APRIL 11, 2022…..Passing health care legislation on Beacon Hill is a complicated exercise, as policymakers look for buy-in from an array of stakeholders with sometimes-competing priorities, including patients, different types of providers, public and private insurers, drug companies, and individual legislators with their own concerns.

Gov. Charlie Baker’s bid to get his health care reform package onto the books in his last year in office faces another challenge: the short window of time remaining for lawmakers to reach consensus on his multi-pronged bill before formal legislative sessions end for the year on July 31.

“It’s almost the end of April. There’s an enormous number of things on the plate of the Legislature,” Sen. Cindy Friedman, the co-chair of the Health Care Financing Committee, told Baker as her panel held a hearing on his bill. “This bill has really important things in it that I know that we care very, very much about, both the Legislature and the executive branch. If we are limited in what we are able to do, are there things in this bill that you believe are of such high priority that you would say, ‘We gotta do this?'”

In broad strokes, the governor’s bill (S 2774) aims to inject more resources into behavioral health and primary care, target health care cost drivers and boost access to care.

Baker said the current health care system “rewards those providers that invest in technology and transactional specialty services at the expense of those who choose to invest in primary care, geriatrics, addiction services and behavioral health” and that he is proposing reforms “designed to address the underlying challenges the system faces.”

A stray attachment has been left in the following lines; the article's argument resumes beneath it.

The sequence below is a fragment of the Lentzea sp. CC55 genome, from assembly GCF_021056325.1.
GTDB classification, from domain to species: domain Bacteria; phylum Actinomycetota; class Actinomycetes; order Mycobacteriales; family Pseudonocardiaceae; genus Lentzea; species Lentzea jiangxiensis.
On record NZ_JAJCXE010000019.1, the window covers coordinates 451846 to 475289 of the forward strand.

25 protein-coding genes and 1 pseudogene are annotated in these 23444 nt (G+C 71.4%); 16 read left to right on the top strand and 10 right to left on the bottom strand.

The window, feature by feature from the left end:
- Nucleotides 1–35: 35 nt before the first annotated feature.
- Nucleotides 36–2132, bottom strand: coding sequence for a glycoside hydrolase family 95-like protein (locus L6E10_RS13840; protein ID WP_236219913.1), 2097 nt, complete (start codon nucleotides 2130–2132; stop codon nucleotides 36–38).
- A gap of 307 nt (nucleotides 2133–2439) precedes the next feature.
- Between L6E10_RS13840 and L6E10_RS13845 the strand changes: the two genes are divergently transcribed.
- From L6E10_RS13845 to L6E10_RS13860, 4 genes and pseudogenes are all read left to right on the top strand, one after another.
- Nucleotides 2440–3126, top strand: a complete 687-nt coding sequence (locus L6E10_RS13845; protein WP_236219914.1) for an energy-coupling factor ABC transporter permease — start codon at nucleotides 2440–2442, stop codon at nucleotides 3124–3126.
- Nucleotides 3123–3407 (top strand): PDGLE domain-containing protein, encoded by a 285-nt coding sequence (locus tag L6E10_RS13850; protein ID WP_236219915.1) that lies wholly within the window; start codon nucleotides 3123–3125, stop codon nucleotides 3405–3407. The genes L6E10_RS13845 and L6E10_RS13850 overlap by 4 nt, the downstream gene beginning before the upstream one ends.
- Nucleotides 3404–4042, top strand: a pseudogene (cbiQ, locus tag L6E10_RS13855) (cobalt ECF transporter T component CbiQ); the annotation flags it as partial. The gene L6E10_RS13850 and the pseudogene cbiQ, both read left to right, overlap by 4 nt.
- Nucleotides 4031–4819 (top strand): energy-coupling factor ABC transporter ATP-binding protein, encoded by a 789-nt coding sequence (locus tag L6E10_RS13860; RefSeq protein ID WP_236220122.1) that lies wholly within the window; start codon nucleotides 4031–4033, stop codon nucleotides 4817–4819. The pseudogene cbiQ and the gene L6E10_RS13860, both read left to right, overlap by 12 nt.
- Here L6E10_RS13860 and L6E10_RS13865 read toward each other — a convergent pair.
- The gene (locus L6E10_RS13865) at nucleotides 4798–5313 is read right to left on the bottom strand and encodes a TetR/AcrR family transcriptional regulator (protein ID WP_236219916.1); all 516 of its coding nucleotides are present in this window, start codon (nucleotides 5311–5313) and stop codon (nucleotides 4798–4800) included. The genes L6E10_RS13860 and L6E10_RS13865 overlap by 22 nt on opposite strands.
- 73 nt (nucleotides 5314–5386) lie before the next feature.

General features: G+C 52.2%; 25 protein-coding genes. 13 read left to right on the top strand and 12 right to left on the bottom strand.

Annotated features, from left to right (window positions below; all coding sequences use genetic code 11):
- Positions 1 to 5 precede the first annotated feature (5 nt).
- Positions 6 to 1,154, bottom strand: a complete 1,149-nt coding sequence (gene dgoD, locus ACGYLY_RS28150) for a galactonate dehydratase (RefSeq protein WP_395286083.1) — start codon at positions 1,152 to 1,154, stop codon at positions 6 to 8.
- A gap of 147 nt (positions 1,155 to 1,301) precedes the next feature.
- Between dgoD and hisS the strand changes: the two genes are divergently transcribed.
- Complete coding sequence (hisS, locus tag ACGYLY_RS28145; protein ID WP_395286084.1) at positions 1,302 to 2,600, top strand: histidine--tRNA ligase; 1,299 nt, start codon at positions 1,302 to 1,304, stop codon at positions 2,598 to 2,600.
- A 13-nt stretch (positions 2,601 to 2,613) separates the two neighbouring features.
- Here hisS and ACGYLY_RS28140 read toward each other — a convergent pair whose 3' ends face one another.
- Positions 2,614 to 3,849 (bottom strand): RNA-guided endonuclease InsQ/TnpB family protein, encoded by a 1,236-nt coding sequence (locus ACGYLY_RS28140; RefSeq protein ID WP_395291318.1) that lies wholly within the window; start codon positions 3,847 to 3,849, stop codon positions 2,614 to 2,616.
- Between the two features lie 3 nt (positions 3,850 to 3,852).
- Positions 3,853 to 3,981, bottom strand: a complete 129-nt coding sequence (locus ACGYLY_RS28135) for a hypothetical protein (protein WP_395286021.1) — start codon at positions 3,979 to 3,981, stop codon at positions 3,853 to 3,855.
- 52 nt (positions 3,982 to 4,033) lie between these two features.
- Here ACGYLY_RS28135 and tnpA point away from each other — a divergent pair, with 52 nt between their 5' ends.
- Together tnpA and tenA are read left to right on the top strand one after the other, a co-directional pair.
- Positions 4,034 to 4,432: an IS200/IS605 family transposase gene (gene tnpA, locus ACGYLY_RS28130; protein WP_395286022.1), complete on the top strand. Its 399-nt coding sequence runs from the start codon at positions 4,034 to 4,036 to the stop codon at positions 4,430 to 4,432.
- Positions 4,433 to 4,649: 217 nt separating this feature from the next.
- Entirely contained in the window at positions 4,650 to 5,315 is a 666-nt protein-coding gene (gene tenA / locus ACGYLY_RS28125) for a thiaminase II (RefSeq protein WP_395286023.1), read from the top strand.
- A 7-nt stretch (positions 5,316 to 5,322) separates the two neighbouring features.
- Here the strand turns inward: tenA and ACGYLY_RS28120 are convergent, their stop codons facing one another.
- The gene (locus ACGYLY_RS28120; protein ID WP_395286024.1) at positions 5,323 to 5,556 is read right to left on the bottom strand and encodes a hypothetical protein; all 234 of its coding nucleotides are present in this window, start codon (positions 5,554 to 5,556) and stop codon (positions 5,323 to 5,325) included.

Like legislation he first proposed in 2019 — one of many bills whose path through the legislative process was interrupted by the COVID-19 pandemic — the bill Baker filed in March would require providers and payers to increase their spending on primary care and behavioral health by 30 percent, while still keeping their overall spending growth within targets created under a 2012 cost control law.

It would also penalize drug manufacturers for price increases deemed to be excessive, establish new oversight for pharmacy benefit managers, bring Massachusetts into a multi-state physician licensure compact, and require licensing for urgent care services, among other measures.

Health Care for All’s Alyssa Vangeli told the committee that the Legislature “now has a number of viable vehicles to rein in rising prescription drug costs,” including a pharmaceutical access and accountability bill that the Senate passed in February.

The Senate this session has also passed a separate behavioral health bill, and Speaker Ron Mariano said last month that the House plans to take up its own mental health bill that will “complement and combine with the Senate to broaden the expanse of the mental health changes that we need.”

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